**The pasta will absorb quite a bit of liquid, so make sure you use a small shape, or you'll end up with a squishy stew instead of a soup. Add a small amount of additional liquid when re-heating, if necessary, to re-brothify. Yes, that is too a word.

Thursday, October 11, 2012

Deliberate Leftovers: Slow-Cooker Ham and Great Northern Bean Soup

It's already established I'm soup-obsessed. Clearly. I didn't make any soup over the summer, but now that the leaves are turning, it seems like it's all I think about. I'm pinning soups like mad, I'm making lists of different soup ideas I'd like to try, and I've been covertly buying used soup cookbooks from Amazon on the cheap. (The covert part of that plan hasn't worked out so well since Mr. Soup picks up the mail.)

But I've hit on a new soup strategy that has me more excited about soup than any other. Deliberate leftovers.

Take for example, today's soup. A Slow-Cooker Ham and Great Northern Bean Soup. I originally saw a picture for this here on Plain Chicken. You might remember Plain Chicken. She's the one that inflicted introduced us to Crack Bread. I won't even 'fess up to how many times I've found an excuse to make that since last Super Bowl. Woe.

But back to the soup. The picture was amazing. I wanted that. Bad. It looked like one of those things where the sum was much much greater than the parts. Just a few ingredients to simple peasant-like deliciousness. All I needed was a ham bone. Pay attention now, this is where the genius comes in! I bought a ham.

You're not impressed, I can tell. "Genius?" you're thinking, "Hardly." But you see, my family LOVES ham. All right, fine, everybody loves ham. But my family ONLY loves ham the first night hot right out of the oven. None of the crazy people that live here will lovingly take it out of the fridge on subsequent days and slice off sliver after sliver and eat it straight off the knife. (Okay, maybe one person that lives here will do that.) So when I make a ham, I get an excellent family dinner and then I have all the rest of the ham to myself. Ham joy. And yes, genius.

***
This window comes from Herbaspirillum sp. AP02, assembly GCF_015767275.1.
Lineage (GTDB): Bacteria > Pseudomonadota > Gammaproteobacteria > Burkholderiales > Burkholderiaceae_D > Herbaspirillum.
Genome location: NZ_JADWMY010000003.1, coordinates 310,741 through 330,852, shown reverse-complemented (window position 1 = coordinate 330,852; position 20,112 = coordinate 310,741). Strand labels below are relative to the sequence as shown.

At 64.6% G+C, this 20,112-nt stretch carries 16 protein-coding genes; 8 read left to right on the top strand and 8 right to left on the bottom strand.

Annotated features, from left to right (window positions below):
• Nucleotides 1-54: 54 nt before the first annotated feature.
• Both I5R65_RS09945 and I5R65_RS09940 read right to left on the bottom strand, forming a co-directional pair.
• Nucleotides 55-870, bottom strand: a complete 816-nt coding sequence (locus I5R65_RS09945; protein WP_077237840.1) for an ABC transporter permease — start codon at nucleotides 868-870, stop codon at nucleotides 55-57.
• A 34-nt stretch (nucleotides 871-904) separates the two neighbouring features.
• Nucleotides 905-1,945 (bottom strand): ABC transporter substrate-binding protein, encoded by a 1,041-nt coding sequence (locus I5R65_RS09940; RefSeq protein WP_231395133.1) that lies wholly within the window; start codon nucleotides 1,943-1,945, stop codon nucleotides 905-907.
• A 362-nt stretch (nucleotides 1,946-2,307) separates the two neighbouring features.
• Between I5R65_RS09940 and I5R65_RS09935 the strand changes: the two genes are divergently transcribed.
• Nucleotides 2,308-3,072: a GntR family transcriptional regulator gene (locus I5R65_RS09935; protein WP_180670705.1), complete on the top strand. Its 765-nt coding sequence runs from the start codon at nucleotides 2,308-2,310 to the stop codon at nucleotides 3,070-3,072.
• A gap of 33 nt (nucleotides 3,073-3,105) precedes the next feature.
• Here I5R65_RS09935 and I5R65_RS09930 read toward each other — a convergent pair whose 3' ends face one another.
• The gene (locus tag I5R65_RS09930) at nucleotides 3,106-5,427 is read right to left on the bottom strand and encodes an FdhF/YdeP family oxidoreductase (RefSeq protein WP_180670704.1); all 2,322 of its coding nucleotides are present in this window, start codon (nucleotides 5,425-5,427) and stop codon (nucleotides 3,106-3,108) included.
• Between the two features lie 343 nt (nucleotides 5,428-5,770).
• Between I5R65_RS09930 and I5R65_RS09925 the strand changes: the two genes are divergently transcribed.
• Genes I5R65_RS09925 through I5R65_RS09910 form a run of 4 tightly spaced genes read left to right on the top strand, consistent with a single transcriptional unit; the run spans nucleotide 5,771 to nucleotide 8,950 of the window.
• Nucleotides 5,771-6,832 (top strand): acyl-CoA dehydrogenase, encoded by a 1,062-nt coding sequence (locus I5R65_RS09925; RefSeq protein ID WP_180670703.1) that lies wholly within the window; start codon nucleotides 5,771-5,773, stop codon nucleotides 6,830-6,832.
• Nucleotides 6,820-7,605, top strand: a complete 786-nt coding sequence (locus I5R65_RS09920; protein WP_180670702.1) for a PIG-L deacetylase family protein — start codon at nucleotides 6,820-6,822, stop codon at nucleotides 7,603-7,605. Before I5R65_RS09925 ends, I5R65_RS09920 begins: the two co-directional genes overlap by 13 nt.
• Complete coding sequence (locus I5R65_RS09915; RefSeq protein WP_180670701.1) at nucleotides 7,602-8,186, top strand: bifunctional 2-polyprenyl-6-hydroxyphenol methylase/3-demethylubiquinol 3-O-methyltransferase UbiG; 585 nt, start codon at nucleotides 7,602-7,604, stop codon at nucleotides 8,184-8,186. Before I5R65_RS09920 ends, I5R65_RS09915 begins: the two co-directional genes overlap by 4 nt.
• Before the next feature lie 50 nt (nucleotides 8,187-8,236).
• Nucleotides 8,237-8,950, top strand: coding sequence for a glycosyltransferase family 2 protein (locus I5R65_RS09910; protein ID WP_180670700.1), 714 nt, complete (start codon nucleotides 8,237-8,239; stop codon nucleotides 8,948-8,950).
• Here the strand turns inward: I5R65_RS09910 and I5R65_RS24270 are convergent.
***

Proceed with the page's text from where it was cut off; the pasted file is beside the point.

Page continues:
Slow-Cooker Ham and Great Northern Bean Soup
Adapted from Plain Chicken
Serves 6-8

1 lb. dried Great Northern Beans
1 meaty leftover ham bone
1 large onion, diced
1 t. crushed red pepper flakes
6 cups water

Sort through the beans to check for any small pebbles. Side note: I have always done this and have never once found a darn thing. Until now. Sure enough, there was an itty bitty rock in the bag.

Cover the beans with 2 inches of water and soak for a minimum of 4 hours. Drain and rinse well. (The original recipe doesn't call for the beans to be soaked at all, and I wasn't in the mood to soak overnight. Still, I worried they wouldn't truly get soft without some sort of soak. I opted to soak them for about 4 hours in the morning before I started the slow cooker up.)

Add beans, onions, and red pepper flakes to slow cooker and stir together. Nestle the ham bone into the mixture and add the water. Cook on low for 8 hours. Remove ham, let cool slightly, and then shred the meat and add it back into the pot.

That's it! 5 simple ingredients that cook all day without tending. It doesn't get much easier than that.